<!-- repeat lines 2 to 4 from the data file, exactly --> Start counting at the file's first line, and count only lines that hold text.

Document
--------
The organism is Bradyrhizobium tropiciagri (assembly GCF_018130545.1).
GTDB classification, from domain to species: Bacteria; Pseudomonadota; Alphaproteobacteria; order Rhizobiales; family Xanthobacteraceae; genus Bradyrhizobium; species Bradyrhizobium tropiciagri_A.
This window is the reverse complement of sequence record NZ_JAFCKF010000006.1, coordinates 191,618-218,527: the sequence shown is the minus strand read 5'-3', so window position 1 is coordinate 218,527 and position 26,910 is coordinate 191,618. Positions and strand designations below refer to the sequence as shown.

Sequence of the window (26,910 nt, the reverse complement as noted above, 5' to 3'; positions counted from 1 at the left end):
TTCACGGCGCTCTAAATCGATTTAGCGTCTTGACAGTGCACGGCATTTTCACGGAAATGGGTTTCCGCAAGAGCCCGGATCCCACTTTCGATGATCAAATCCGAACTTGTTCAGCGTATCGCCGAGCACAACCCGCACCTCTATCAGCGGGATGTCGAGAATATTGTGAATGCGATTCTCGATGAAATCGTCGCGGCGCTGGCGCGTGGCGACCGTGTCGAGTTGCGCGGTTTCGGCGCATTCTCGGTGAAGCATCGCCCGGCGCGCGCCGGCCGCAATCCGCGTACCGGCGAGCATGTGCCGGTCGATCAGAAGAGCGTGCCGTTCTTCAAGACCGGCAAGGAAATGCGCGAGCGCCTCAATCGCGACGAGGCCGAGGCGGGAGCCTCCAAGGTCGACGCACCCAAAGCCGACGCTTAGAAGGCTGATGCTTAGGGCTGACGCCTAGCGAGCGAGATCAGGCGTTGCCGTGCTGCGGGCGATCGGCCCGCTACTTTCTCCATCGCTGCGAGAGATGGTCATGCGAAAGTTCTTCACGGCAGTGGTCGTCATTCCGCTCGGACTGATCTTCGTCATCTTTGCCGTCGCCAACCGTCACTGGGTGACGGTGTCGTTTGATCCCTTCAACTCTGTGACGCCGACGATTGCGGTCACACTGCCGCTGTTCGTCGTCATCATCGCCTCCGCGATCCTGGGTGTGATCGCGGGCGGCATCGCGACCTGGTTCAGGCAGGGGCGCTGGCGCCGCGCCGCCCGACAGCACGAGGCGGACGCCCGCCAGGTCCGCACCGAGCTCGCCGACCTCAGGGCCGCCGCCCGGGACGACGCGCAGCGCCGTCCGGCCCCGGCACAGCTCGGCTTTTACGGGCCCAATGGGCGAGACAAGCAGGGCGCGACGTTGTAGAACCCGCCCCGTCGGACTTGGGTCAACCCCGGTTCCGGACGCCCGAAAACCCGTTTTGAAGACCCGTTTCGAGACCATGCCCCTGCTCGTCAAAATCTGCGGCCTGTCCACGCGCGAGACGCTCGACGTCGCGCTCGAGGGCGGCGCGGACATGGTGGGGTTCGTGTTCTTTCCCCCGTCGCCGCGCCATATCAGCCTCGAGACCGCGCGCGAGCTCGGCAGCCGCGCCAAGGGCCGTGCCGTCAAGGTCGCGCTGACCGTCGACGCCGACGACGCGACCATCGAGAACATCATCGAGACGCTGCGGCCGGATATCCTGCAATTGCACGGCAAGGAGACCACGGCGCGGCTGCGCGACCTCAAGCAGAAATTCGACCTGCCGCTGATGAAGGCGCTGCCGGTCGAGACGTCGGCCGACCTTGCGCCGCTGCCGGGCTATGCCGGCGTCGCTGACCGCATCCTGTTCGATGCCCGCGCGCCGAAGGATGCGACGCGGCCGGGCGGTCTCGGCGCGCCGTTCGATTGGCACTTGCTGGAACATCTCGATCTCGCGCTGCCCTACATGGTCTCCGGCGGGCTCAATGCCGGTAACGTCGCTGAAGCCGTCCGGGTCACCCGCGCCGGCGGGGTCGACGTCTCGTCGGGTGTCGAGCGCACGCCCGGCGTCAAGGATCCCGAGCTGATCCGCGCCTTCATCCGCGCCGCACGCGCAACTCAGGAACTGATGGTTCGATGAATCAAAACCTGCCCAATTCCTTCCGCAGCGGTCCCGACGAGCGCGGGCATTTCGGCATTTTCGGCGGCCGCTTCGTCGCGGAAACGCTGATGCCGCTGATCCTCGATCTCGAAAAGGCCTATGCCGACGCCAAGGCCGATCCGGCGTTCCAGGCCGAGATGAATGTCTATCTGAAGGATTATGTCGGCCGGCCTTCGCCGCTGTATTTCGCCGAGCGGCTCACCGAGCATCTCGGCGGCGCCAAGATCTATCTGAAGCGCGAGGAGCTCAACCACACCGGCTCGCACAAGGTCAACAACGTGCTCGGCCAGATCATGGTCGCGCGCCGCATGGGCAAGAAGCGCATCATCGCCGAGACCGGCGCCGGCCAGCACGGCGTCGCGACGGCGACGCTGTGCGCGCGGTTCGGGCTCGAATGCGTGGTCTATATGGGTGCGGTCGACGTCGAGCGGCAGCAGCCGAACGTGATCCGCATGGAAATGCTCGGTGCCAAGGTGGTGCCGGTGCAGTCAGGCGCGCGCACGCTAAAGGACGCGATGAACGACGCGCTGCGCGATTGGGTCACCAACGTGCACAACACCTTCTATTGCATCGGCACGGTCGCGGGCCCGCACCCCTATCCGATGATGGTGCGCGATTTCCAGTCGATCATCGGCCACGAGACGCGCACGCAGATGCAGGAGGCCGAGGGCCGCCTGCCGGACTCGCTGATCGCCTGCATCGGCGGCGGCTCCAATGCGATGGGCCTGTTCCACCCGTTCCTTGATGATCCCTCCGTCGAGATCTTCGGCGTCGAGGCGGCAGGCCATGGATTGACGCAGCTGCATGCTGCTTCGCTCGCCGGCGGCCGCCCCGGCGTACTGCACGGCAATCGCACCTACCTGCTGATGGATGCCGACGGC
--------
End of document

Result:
GTDB classification, from domain to species: Bacteria; Pseudomonadota; Alphaproteobacteria; order Rhizobiales; family Xanthobacteraceae; genus Bradyrhizobium; species Bradyrhizobium tropiciagri_A.
This window is the reverse complement of sequence record NZ_JAFCKF010000006.1, coordinates 191,618-218,527: the sequence shown is the minus strand read 5'-3', so window position 1 is coordinate 218,527 and position 26,910 is coordinate 191,618. Positions and strand designations below refer to the sequence as shown.

Sequence of the window (26,910 nt, the reverse complement as noted above, 5' to 3'; positions counted from 1 at the left end):